They’re a gaming education startup, trying to teach children particle physics by playing games. They’re a uniquely talented team who understands how to build massive blockbuster games and have a partnership with Cern, to give them advice.
Growing UK tech companies can transform Europe
Founders Factory’s aim is more than just building tech companies.
It wants to arm the startups it works with the skills and knowledge to take on the giants in the US.
“It isn’t right that Google and Facebook are just buying companies from Europe,” says Lane Fox. “One of my really lofty aims for what we’re doing here is I’d love for one the businesses who have gone through our programme to buy a US startup, like a big one. And I think that would be a tipping point for Europe.”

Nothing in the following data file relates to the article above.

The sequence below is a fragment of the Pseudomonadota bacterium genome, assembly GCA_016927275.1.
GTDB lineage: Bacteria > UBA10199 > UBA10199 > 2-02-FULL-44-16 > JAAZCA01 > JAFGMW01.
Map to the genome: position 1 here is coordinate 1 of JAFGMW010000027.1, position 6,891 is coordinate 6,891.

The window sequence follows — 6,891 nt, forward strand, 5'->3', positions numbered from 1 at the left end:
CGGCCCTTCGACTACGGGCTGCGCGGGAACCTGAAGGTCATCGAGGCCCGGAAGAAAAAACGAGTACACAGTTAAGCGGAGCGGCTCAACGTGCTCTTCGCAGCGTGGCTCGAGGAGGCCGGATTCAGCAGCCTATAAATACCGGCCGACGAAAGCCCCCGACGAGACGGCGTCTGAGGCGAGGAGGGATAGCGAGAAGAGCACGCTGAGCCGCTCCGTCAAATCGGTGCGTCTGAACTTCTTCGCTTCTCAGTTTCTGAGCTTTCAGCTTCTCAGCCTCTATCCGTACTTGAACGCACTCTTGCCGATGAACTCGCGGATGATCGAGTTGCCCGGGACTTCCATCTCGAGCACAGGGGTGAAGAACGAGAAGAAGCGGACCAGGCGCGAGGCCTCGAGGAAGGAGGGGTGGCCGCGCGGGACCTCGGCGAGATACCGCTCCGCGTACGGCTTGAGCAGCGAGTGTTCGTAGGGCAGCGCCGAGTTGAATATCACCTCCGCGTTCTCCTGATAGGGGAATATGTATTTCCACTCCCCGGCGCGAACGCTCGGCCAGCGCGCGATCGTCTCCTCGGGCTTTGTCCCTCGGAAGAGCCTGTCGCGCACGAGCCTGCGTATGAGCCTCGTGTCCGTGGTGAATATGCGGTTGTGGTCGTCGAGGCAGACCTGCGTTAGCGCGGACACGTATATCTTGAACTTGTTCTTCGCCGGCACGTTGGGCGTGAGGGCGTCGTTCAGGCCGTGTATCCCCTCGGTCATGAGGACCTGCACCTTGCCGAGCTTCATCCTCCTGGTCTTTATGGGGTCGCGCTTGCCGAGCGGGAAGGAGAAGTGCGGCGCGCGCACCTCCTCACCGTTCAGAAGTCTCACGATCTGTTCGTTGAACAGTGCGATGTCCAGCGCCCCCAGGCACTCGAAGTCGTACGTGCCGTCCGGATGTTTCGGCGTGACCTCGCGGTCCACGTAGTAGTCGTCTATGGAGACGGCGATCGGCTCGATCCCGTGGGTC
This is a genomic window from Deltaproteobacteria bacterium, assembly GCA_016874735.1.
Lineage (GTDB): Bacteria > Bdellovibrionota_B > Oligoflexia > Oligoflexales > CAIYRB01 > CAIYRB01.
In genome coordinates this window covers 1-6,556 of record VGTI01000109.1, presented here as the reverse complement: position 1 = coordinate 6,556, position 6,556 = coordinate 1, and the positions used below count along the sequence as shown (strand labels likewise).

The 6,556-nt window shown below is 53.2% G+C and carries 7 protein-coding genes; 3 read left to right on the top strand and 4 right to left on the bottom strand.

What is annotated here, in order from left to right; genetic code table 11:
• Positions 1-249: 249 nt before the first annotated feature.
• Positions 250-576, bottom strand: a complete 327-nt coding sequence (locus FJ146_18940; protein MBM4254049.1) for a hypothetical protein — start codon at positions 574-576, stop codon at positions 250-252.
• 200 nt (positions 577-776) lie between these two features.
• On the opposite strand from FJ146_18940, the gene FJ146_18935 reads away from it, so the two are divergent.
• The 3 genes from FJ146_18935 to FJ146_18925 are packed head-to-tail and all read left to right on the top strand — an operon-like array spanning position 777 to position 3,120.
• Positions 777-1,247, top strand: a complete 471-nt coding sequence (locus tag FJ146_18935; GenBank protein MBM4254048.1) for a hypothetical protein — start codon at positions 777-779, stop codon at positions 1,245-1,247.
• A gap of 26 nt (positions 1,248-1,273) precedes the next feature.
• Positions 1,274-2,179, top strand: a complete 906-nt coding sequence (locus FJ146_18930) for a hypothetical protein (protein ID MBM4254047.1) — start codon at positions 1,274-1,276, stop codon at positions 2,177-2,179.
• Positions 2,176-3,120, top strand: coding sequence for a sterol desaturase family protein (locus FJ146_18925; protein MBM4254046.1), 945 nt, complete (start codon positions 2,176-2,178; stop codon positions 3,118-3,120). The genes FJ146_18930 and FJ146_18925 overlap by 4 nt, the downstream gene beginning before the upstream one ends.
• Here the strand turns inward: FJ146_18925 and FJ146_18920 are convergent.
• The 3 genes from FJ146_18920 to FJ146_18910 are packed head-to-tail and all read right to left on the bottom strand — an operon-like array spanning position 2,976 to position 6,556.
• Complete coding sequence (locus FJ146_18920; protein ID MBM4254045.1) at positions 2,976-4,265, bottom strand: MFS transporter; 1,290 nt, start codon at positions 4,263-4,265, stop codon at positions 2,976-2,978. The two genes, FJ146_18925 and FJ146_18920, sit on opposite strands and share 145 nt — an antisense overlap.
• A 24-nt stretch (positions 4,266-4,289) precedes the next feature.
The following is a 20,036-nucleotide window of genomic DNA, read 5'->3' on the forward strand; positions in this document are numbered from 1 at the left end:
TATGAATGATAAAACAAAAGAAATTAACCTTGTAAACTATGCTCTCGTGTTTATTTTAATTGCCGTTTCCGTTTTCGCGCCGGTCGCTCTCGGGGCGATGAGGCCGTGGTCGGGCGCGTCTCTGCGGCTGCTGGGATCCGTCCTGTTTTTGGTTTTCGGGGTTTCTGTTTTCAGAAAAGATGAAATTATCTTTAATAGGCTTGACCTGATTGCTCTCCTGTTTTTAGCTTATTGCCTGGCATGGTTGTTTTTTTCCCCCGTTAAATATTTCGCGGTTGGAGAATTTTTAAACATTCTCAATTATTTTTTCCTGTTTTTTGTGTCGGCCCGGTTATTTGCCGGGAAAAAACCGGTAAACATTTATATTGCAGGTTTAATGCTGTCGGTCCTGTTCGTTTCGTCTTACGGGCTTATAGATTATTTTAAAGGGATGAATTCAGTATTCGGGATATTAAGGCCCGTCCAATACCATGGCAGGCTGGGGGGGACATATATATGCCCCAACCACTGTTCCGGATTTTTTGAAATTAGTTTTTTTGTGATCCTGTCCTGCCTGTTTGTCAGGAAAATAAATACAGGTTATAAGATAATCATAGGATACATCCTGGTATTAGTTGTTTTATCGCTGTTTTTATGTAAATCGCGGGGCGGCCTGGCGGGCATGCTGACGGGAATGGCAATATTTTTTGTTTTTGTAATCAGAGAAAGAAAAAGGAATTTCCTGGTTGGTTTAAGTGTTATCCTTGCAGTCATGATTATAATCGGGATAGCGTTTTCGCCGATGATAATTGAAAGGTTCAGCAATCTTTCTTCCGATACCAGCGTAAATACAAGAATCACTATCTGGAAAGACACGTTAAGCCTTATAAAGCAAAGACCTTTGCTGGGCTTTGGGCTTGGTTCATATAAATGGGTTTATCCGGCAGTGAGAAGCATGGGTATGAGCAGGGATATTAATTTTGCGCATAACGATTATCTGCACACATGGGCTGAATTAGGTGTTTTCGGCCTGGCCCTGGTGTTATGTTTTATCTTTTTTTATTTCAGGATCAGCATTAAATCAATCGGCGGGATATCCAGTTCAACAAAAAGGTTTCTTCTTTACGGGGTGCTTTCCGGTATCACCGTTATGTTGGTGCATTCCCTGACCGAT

As well as transforming the startups it works with, Founders Factory is also hoping to inspire the next generation of entrepreneurs.
It recently launched Founders of the Future, where it brought together young people who could become startup founders in the future.
We built a machine learning platform and ingested vast amounts of data. Then augmented that with peer-review, so we asked people we respected from different backgrounds, who are the three people you think are the best and most likely to become founders? We then threw a party for 120 people in Downing Street. We didn’t know any of them; it was the weirdest party I’d ever thrown.
This method worked well for finding people from different backgrounds and genders.